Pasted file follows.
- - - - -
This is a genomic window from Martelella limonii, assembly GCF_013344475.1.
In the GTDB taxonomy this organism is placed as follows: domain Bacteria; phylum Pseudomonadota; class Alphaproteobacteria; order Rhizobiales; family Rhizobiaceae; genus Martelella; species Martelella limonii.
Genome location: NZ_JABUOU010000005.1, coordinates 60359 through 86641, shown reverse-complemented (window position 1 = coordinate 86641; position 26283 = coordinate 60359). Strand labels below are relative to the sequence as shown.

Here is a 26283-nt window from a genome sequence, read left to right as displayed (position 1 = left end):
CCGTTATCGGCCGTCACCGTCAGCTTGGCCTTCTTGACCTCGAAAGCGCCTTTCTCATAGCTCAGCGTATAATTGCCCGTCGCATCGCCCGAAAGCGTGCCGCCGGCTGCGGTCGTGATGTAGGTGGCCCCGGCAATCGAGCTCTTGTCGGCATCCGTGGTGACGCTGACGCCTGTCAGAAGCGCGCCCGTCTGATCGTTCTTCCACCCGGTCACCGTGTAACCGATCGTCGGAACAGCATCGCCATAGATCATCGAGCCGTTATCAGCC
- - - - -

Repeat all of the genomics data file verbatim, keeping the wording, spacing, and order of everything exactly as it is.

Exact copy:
This is a genomic window from Martelella limonii, assembly GCF_013344475.1.
In the GTDB taxonomy this organism is placed as follows: domain Bacteria; phylum Pseudomonadota; class Alphaproteobacteria; order Rhizobiales; family Rhizobiaceae; genus Martelella; species Martelella limonii.
Genome location: NZ_JABUOU010000005.1, coordinates 60359 through 86641, shown reverse-complemented (window position 1 = coordinate 86641; position 26283 = coordinate 60359). Strand labels below are relative to the sequence as shown.

Here is a 26283-nt window from a genome sequence, read left to right as displayed (position 1 = left end):
CCGTTATCGGCCGTCACCGTCAGCTTGGCCTTCTTGACCTCGAAAGCGCCTTTCTCATAGCTCAGCGTATAATTGCCCGTCGCATCGCCCGAAAGCGTGCCGCCGGCTGCGGTCGTGATGTAGGTGGCCCCGGCAATCGAGCTCTTGTCGGCATCCGTGGTGACGCTGACGCCTGTCAGAAGCGCGCCCGTCTGATCGTTCTTCCACCCGGTCACCGTGTAACCGATCGTCGGAACAGCATCGCCATAGATCATCGAGCCGTTATCAGCC